Vonn given gift from weather gods
WHISTLER, British Columbia -- At just before noon on Thursday,
Vonn smiled broadly, balled up his right hand into a fist and dropped it slightly toward his lap. "Fist pump,'' he said, describing both the action and his emotions.
With the subtle gesture, Lindsey Vonn was informally placed on the
Thomas: "We've all heard a lot about the Whistler weather. We welcome it. Every day will make a difference at this point.'' (When I talked to Thomas Wednesday night, he had said, "Nothing would make me happier than five days straight with pounding blizzards.''). Lindsey (through U.S. Ski Team press officer
Background: Lindsey Vonn rocked the Games early Wednesday morning when NBC's
And Thursday turned out to be a very good day. According to Thomas Vonn, on Wednesday night, Lindsey put her right foot into a Head racing ski boot for the fourth time since the injury. The first two had been disastrous, the third (on Monday night) had been better. On Wednesday night, said Thomas, "It was good enough to inspect.'' (Before downhill training runs and races, skiers slowly slide down the course, identifying key areas for the actual run, a process called course inspection). Said Thomas: "She thought she could side-slip down with me.''
In addition to therapy provided largely by Red Bull physiotherapist
Lindsey got up at 5:20 and ate breakfast at their condo near the race course. Thomas joined her a half-hour later. Before leaving for inspection, Saringer applied a topical numbing agent -- "like lidocaine,'' says Thomas. "It helped considerably.'' (Thomas also said significant care is being taken to ensure that Lindsey is not given or rubbed with a substance "that shows up on some banned list.'').
Together the Vonns went through inspection, slipping carefully down the course in racing gear covered by a loose, heavy layer of traditional winter clothing. "It felt good enough that she wanted to do a free run, to see if she could the [training] run,'' says Thomas. (More translation: A
"I followed behind her,'' says Thomas, a former U.S. Ski team member and 2002 Olympian. "She looked okay. She was obviously in pain. But she wasn't pulling out or stopping. I think all the painkillers and numbing helped quite a bit. That put a smile on my face. When we got to the bottom of the run, she was smiling, like, 'I think we can do this.''' The run was roughly 90 seconds long, and Vonn did only one before going back to the top of the hill for training.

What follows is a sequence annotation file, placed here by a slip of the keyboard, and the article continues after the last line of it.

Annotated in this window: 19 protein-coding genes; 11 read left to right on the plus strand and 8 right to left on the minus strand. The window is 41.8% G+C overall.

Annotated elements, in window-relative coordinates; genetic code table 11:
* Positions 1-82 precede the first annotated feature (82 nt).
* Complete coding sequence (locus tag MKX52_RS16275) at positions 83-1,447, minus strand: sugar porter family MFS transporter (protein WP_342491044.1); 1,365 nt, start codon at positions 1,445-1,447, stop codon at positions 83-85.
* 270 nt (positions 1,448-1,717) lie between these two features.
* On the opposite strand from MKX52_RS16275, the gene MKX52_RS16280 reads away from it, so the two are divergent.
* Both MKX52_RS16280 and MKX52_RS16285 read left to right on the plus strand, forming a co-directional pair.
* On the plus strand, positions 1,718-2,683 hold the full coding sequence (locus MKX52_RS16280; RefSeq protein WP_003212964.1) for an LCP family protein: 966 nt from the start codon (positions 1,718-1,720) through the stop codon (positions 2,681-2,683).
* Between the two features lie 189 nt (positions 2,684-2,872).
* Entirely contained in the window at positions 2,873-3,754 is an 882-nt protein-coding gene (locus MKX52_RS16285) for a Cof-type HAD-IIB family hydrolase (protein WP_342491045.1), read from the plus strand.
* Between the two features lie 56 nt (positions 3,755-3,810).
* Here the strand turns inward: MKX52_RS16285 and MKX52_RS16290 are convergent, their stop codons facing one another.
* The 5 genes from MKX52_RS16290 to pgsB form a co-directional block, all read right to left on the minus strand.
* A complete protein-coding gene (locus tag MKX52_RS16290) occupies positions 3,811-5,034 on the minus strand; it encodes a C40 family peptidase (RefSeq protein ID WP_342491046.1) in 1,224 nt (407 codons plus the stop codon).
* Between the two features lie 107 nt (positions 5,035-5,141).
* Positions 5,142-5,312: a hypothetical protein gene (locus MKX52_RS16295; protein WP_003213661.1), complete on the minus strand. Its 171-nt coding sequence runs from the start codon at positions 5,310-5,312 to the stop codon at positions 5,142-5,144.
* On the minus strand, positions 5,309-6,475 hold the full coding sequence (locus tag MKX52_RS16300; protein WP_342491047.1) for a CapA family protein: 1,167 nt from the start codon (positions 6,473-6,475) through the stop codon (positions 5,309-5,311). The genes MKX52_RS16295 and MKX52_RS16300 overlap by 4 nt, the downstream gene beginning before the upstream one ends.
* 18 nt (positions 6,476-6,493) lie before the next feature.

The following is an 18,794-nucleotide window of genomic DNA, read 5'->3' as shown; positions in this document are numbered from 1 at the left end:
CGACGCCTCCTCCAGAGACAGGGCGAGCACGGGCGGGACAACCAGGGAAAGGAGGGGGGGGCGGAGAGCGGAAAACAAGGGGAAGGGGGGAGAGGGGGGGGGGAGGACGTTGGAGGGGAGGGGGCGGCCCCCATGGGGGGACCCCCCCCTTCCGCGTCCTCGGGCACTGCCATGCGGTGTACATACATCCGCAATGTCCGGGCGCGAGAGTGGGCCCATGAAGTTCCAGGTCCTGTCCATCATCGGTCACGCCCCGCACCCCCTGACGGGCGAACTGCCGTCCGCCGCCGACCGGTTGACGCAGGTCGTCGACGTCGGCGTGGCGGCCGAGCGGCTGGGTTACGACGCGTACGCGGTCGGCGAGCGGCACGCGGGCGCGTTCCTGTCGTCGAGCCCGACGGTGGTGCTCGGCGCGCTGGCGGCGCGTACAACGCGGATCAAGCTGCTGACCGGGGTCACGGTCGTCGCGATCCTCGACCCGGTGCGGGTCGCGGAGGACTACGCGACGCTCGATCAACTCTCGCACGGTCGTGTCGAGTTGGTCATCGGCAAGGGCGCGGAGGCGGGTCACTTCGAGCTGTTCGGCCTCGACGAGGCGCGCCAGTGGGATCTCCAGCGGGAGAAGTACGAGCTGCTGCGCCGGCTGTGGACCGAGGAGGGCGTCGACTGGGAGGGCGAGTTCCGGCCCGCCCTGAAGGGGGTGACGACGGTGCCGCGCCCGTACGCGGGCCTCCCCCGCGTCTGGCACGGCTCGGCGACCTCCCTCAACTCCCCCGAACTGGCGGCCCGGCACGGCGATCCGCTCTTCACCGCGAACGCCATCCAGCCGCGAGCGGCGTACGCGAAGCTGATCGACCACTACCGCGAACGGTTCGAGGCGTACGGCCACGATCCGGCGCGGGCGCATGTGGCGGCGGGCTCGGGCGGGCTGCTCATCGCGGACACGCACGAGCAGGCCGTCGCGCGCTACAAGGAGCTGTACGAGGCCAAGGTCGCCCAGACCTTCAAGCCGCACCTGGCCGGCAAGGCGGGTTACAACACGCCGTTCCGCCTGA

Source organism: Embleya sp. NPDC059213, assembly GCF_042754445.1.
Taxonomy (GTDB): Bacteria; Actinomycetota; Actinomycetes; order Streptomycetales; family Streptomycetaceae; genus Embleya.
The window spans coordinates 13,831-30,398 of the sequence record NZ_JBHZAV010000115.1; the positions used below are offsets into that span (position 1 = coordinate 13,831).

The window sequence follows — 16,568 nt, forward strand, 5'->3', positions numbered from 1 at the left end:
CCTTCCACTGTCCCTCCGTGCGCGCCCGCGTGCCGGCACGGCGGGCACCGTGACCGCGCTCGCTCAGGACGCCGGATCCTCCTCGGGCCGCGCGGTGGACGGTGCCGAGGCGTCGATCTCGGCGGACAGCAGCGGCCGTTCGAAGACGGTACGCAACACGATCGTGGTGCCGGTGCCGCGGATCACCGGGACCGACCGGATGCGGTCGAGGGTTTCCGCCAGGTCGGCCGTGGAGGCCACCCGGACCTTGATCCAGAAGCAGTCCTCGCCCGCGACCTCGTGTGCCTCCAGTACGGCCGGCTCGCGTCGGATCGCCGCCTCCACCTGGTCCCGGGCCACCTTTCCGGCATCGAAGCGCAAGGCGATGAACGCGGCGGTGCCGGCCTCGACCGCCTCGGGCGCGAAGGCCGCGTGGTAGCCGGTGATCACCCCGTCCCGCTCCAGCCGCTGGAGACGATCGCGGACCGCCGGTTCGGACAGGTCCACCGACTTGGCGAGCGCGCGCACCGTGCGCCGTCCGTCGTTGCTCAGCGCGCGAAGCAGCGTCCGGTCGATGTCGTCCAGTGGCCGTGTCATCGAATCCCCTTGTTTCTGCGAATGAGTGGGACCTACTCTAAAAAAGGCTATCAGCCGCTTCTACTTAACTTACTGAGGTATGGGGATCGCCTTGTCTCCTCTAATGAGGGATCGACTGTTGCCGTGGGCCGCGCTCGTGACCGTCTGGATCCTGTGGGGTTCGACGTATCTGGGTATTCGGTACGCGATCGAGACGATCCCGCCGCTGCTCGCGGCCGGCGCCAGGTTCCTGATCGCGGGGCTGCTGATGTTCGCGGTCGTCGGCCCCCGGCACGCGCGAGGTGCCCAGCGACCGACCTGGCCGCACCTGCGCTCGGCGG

Only two women did training runs before it was cancelled.
Which brings us back to The Herminator. Maier arrived at the 1998 Nagano Olympics as a nascent force in alpine skiing, a virtually unbeatable racing machine. The speed events of downhill and Super-G (and the combined) took place in the mountains of Hakuba, two hours away from the host city. Like Whistler, Hakuba is relatively close to the ocean and at relatively low altitude, leaving it susceptible to uncertain weather. It rains, it snows, it gets foggy.
The men's downhill was scheduled for Sunday, Feb. 8. It was postponed for five, long days as massive storms (both rain and snow) settled in. (I remember sitting them in a tiny hotel room in the mountains, occasionally sprung for snowball fights and slogging runs). Finally, the downhill went off on Friday, Feb. 13, and Maier was injured in a spectacular crash.
The Super-G was scheduled for the very next day, as organizers compressed the schedule. But again there was rain. And then fog. The Super-G did not go off until Monday, and by then Maier had healed enough to race, and win. "I was always hopeful that the race would be later," Maier said at the time.
Now Lindsey Vonn is hopeful of the very same thing.